Malaysia's economy grows 4.2 per cent in first quarter, slowest in 6.5 years

Malaysia's economy expanded 4.2 per cent in January-March compared with a year earlier, its slowest growth for a quarter since 2009.
Malaysia's economy expanded 4.2 per cent in January-March compared with a year earlier, its slowest growth for a quarter since 2009. PHOTO: BLOOMBERG

KUALA LUMPUR (REUTERS) -  Malaysia had its slowest economic growth in 6.5 years in the first quarter, as the trading nation continues to feel the bite from low oil and commodity prices and tepid domestic demand.

Growth from a year earlier was 4.2 per cent in the first quarter, slightly beating a median forecast of 4.1 per cent in a Reuters poll, but down from 4.5 per cent in the previous quarter.

January-March became the fifth straight quarter of slowing growth. The latest pace was the lowest since the third quarter of 2009.

Mr Muhammad Ibrahim, governor of Bank Negara Malaysia, said growth is projected to improve in second half  “driven by higher production in manufacturing sector from added capacity, improved commodities production after El-Nino and higher minimum wages.” 

He also said “it’s quite important for us not to forget that Malaysia is an open economy and global growth will have an impact on us. We are not immune.”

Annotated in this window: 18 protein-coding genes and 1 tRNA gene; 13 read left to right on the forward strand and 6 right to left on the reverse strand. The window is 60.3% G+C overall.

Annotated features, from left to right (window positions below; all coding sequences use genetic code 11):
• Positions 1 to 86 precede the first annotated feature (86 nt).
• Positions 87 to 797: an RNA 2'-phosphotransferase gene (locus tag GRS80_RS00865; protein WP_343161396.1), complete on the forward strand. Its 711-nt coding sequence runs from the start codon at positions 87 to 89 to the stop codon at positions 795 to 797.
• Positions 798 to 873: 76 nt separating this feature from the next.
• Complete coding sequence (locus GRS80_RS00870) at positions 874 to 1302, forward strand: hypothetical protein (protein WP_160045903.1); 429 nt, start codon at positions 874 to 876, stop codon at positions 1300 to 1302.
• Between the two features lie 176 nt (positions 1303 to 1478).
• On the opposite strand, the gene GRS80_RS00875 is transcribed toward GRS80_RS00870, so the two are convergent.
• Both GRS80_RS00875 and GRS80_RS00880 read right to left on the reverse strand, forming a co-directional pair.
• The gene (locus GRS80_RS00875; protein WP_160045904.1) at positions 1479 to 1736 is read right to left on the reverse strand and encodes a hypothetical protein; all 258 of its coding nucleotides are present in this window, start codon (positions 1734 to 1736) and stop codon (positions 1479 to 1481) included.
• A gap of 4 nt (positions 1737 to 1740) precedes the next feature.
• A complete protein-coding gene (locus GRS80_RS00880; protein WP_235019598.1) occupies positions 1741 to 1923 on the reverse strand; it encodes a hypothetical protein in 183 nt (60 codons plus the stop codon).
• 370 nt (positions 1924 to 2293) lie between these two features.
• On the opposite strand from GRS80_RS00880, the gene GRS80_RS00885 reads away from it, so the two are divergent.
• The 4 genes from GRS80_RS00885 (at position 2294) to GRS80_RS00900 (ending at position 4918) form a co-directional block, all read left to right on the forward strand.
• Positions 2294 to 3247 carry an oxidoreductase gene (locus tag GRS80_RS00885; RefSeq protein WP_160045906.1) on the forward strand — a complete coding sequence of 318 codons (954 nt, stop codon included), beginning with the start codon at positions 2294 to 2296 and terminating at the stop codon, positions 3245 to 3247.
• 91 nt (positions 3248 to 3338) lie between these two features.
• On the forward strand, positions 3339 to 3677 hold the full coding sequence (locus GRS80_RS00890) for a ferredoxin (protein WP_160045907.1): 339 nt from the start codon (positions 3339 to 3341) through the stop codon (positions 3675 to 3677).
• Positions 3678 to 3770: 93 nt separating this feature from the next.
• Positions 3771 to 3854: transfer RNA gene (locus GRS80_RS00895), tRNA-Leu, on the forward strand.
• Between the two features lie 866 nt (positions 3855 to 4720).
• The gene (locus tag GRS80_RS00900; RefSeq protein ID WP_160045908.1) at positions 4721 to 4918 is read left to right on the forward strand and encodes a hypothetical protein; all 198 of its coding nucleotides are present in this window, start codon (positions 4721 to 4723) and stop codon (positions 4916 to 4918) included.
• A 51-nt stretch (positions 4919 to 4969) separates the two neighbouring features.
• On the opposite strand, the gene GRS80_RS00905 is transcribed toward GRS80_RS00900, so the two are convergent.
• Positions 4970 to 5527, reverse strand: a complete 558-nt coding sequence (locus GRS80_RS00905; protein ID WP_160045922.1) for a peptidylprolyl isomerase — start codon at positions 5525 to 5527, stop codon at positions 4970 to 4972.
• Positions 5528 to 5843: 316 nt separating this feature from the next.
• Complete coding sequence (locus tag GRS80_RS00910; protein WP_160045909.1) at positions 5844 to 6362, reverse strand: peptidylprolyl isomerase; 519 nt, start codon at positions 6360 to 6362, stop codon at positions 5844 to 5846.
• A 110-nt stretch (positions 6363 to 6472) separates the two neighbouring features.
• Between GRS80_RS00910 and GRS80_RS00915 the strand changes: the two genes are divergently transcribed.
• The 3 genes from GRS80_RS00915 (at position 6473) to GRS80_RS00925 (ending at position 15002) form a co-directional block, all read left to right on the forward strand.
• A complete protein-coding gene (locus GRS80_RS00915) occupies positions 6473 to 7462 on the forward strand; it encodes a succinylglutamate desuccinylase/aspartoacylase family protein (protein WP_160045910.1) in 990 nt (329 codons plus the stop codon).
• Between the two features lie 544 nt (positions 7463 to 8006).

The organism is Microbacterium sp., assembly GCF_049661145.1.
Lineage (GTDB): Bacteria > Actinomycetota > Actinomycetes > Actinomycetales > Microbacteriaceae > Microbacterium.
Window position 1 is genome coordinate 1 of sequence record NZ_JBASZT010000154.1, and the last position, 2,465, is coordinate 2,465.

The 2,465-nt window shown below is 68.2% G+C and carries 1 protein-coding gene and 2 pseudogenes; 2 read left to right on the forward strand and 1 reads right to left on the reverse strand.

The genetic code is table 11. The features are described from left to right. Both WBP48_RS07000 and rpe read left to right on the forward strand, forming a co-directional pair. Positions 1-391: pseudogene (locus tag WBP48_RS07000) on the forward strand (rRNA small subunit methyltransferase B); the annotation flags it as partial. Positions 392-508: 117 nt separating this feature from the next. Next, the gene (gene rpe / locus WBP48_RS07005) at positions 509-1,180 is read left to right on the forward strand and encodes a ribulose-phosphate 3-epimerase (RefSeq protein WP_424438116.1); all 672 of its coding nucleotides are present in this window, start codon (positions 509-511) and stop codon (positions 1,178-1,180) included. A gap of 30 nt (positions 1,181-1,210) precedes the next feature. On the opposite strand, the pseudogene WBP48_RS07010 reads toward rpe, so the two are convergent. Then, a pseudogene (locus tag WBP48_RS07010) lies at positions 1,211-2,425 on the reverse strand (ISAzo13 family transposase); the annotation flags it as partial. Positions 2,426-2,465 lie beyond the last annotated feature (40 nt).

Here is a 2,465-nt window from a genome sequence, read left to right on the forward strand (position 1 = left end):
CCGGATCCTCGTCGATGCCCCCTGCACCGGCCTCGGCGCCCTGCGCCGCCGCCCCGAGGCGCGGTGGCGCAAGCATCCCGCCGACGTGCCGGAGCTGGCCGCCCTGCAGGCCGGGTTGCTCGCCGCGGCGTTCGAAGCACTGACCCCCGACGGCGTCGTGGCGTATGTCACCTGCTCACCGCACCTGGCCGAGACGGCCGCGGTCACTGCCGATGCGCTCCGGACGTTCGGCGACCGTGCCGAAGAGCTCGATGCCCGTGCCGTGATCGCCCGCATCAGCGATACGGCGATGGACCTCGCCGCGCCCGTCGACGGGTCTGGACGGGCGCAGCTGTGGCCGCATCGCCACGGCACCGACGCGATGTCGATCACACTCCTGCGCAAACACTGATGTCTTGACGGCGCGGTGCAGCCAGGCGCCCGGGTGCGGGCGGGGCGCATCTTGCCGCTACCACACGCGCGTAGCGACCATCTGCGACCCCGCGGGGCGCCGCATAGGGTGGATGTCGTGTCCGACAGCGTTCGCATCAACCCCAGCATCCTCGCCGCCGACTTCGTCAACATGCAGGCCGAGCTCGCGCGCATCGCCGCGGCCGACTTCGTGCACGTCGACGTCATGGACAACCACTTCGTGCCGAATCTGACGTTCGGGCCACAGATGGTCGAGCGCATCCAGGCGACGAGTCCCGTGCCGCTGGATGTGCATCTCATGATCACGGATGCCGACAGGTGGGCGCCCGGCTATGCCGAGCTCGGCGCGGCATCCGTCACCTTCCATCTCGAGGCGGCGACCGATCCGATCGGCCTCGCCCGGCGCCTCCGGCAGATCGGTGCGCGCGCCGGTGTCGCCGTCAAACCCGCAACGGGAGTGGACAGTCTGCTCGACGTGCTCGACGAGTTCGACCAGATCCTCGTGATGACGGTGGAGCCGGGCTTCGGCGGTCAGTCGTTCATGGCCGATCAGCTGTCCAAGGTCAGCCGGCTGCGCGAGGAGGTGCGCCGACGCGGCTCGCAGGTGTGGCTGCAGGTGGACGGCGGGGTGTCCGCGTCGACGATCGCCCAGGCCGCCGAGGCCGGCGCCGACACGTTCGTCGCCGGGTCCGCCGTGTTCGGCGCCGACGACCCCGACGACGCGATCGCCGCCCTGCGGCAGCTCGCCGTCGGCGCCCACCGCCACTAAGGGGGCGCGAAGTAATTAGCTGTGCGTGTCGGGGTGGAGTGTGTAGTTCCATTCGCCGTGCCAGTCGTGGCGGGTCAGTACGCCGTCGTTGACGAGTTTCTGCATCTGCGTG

In January, the government revised its 2016 growth projection for South-east Asia’s third largest economy to 4.0-4.5 per cent from the initial 4.0-5.0 per cent, on expectations of a sustained slump in global crude prices.

The current account surplus narrowed to RM5 billion (S$1.7 billion) in the first quarter from a revised RM10.5 billion over the October-December period.

Growth over the first quarter was largely supported by net exports, though expansion in outbound trade grew marginally by 0.2 per cent in March compared to 6.7 per cent a month earlier.

Malaysia’s ringgit has seen some recovery after a difficult 2015, when it was hit by the collapse in global crude prices, slowing demand from top-trade partner China and a financial scandal tied to state-owned 1Malaysia Development Berhad (1MDB).

In the second quarter, the ringgit has been the worst performing Asian currency, shedding about 3.1 per cent against the dollar. But it remains the best performer this year, after strengthening 10 per cent in January-March.